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Any ideas for home study second degree?

  1. Nov 3, 2011 #1
    Any ideas for home study second degree???

    Hi guys,

    I'm one of the many thousands of people that did completely the wrong degree and I'm now stuck wanting to do Mech Eng, which I should have done the first time around. I enrolled at Bristol Uni a couple of years ago, but had to drop out during the first year as paying for a full time second degree proved far too expensive.

    Has anyone got any advice or idea of how to progress???

    I have had a look at the Open University but the problem is that, firstly it seems a little bit 'early-learning'. Don't mean any offence to the OU, but they do have to cater for everybody, including the ... less achademic. The bigger problem however is that it would take 8 year to complete my masters (I'm 28 now), and that's a rediculous amount of time concidering I'm already well versed in 1st, 2nd (maybe 3rd) year engineering as a self taught enthusiast. I can see myself losing interest at that kind of studying pace.

    I will also point out that I would like to do a PhD eventually, so this isn't just purly whimsical and I would like to do it as fast as possible.

    ANY advice from anyone would be great. Especially if you've done or are doing a similar thing. Unfortunately, unlike some subjects, a PhD would require lab time etc. and therefore funding, so I need the Masters.

    Thanks for your help.
  2. jcsd
  3. Nov 3, 2011 #2
    Re: Any ideas for home study second degree???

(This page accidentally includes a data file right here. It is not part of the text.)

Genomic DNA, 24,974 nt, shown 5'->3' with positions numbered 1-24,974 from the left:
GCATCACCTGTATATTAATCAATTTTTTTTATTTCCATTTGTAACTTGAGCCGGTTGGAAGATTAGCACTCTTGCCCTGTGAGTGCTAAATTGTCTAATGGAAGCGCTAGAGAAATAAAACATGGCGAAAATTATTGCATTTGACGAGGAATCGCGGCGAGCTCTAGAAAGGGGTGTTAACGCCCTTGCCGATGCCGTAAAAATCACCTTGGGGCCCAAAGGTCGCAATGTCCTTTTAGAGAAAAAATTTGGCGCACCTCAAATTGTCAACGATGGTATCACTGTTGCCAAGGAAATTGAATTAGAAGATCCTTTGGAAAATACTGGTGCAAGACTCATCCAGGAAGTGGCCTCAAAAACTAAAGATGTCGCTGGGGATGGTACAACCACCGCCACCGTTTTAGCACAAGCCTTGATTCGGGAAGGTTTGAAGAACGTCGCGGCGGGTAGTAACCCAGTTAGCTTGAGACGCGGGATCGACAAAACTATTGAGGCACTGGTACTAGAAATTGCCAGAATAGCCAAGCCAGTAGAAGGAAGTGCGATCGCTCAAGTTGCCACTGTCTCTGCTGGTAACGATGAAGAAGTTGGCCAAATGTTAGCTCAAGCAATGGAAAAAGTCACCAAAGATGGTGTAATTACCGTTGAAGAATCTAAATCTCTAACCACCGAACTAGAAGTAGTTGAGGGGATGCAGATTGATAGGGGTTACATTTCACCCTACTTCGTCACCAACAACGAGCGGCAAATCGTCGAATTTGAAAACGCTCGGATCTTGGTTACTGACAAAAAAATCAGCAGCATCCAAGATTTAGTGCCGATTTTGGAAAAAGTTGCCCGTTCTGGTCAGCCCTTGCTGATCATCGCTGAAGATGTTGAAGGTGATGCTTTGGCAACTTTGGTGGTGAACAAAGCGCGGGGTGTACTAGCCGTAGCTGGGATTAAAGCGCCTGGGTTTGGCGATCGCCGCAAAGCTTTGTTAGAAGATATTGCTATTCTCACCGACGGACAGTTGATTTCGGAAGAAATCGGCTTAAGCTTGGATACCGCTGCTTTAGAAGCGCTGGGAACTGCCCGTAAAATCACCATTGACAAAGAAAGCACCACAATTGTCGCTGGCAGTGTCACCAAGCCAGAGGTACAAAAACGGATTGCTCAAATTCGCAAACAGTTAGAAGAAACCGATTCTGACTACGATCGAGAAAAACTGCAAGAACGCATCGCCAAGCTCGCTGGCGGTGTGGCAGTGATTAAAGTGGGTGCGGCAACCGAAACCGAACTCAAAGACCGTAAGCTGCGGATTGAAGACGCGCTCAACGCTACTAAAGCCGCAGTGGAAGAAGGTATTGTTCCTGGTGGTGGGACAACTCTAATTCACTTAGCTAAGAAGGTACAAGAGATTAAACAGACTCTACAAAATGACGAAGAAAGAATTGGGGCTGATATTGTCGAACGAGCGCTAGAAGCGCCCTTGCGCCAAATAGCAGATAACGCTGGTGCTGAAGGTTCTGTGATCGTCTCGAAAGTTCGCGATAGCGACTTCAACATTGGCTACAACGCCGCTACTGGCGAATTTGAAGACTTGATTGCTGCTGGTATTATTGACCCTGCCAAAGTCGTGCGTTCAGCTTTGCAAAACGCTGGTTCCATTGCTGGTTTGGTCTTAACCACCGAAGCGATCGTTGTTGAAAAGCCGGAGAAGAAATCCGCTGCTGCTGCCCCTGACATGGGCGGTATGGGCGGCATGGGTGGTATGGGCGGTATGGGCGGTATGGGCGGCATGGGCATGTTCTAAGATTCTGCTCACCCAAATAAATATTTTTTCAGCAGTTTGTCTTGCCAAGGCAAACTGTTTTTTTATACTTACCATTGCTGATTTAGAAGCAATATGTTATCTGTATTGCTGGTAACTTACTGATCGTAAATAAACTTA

>>I have had a look at the Open University but the problem is that, firstly it seems a little bit 'early-learning'.

    I studied in various universities (including the OU and Oxford), and I can not disagree more with the above statement. The requirements for an honours degree are: 360 credit points, where minimum 240 credit points are at level 2 or above, out of which minimum 120 credit points are at level 3. There is no requirement to do any level 1 courses for a BSc (Hons) Natural Sciences degree (Physics), although I can see how the suggested route planner can be confusing:


    >>he bigger problem however is that it would take 8 year to complete my masters (I'm 28 now)

    Completely inaccurate. See www.open.ac.uk for more details (or better yet call an OU advisor). You can do a degree in 3 years (or less, if you can transfer relevant credit).
    Level 3 courses are brutal so don't even consider starting there without having a look at a sample exam paper.

    Birckbeck used to do a part time Physics degree (BS) but they have now discontinued it. I am not aware of any serious institution in the UK , other than the OU, offering part time Physics degrees (undergraduate). And frankly, not many univerisites ( world wide) beat the OU in terms of quality anyway. I am not sure if you know, but many universities use OU's teaching materials. Of the 24 subjects assessed by the public Quality Assurance Agency, 17 were placed in the top 'Excellent' category, making the OU one of the top institution in the UK. it is also one of only two universities in England to have been awarded the leadership of four Centres for Excellence in Teaching and Learning by the Higher Education Funding Council for England.

    I am less familiar with the engineering route, but:

    "On graduating with the BEng (Hons), you should be eligible to apply (via an appropriate engineering institution) to the Engineering Council for registration as Incorporated Engineer.

    Or you might want to work towards Chartered Engineer status by continuing your academic study. The postgraduate MEng (M03) qualification, which builds upon the BEng (Hons), is accredited as satisfying the educational requirements for registration as Chartered Engineer (see the Engineering website for further information ). You will need to complete your postgraduate MEng studies within four years of completing the BEng (Hons) element of the qualification. Otherwise you can select the alternative route, which is to the MSc in Engineering (F46) via the Postgraduate Diploma in Engineering (E22).

    If you’d like to know more about professional recognition, download our Recognition leaflet 3.3 Professional Engineering Institutions."

    Last edited: Nov 3, 2011
  4. Nov 10, 2011 #3
    Anyone else studied with the OU?

    Thanks for advice "jspenuk".